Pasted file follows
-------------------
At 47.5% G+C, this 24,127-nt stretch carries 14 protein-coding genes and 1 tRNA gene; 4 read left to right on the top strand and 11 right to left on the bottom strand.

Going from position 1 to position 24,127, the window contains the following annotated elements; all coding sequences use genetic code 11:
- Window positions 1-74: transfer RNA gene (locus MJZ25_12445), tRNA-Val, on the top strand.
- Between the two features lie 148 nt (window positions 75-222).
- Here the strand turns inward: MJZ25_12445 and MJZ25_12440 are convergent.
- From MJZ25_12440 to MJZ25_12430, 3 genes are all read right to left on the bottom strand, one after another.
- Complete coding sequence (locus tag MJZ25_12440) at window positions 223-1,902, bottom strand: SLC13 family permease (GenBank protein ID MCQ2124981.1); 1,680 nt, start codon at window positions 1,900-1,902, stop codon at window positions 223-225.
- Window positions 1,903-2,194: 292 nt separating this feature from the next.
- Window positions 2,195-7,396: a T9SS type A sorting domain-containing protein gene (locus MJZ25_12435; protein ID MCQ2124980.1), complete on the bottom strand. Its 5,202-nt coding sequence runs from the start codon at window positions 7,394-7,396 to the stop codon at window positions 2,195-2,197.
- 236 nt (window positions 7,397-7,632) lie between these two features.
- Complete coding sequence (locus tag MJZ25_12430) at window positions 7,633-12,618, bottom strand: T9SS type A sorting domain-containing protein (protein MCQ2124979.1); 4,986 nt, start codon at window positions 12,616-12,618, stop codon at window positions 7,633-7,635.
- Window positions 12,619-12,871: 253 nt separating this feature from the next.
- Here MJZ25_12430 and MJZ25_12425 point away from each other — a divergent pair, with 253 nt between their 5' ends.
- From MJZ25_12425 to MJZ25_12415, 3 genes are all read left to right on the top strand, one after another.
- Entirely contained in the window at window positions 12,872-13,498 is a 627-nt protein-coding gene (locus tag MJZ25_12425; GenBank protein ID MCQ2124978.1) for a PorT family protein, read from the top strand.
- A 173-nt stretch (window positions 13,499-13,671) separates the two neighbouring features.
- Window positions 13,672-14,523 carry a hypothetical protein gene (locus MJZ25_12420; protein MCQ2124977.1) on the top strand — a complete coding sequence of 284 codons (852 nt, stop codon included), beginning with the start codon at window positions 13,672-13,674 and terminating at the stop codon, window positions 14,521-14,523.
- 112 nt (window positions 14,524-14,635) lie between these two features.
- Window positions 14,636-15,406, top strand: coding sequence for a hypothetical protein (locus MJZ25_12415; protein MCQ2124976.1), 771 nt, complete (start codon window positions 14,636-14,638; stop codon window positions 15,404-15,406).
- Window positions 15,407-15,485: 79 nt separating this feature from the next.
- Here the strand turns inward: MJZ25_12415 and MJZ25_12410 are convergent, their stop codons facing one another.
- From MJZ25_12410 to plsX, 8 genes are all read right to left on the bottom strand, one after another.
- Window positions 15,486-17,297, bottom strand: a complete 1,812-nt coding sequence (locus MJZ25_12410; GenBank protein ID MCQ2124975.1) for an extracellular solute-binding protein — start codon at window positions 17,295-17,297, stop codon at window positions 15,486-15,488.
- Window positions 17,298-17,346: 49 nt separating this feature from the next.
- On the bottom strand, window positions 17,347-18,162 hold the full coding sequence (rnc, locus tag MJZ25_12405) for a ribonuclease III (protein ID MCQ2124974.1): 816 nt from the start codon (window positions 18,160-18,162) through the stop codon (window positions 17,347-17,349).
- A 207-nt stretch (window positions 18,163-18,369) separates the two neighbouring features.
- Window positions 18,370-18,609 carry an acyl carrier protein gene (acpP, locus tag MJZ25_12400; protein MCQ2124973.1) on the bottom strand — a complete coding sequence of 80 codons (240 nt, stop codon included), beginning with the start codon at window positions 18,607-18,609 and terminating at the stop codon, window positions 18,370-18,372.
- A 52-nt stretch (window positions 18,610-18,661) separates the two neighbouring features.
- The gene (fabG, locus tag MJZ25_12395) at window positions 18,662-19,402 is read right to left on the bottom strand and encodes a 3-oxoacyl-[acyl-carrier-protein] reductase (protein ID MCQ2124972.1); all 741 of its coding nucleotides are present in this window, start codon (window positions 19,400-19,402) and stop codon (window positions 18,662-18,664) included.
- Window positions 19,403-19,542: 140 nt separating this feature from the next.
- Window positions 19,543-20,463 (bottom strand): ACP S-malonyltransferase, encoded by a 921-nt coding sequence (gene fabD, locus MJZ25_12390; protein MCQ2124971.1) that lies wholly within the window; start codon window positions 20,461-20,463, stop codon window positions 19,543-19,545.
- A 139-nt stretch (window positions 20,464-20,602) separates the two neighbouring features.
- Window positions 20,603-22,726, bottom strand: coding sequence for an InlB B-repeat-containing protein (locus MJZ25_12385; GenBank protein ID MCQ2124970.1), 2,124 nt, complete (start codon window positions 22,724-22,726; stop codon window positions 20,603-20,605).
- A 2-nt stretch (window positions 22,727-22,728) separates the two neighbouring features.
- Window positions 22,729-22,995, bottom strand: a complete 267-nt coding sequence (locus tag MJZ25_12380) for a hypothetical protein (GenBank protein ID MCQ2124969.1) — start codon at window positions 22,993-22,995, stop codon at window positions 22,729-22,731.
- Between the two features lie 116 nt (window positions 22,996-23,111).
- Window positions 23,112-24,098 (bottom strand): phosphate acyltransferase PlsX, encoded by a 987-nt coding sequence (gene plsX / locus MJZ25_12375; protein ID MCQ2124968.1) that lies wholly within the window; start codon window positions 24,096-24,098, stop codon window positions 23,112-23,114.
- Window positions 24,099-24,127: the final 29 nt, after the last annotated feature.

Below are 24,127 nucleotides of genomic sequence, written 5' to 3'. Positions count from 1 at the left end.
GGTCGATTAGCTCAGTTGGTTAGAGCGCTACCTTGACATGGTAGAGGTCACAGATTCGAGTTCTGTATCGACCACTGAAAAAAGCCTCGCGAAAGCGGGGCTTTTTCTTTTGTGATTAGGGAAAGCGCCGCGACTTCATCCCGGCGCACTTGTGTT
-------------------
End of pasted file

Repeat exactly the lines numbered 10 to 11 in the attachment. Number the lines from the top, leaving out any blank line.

- 236 nt (window positions 7,397-7,632) lie between these two features.
- Complete coding sequence (locus tag MJZ25_12430) at window positions 7,633-12,618, bottom strand: T9SS type A sorting domain-containing protein (protein MCQ2124979.1); 4,986 nt, start codon at window positions 12,616-12,618, stop codon at window positions 7,633-7,635.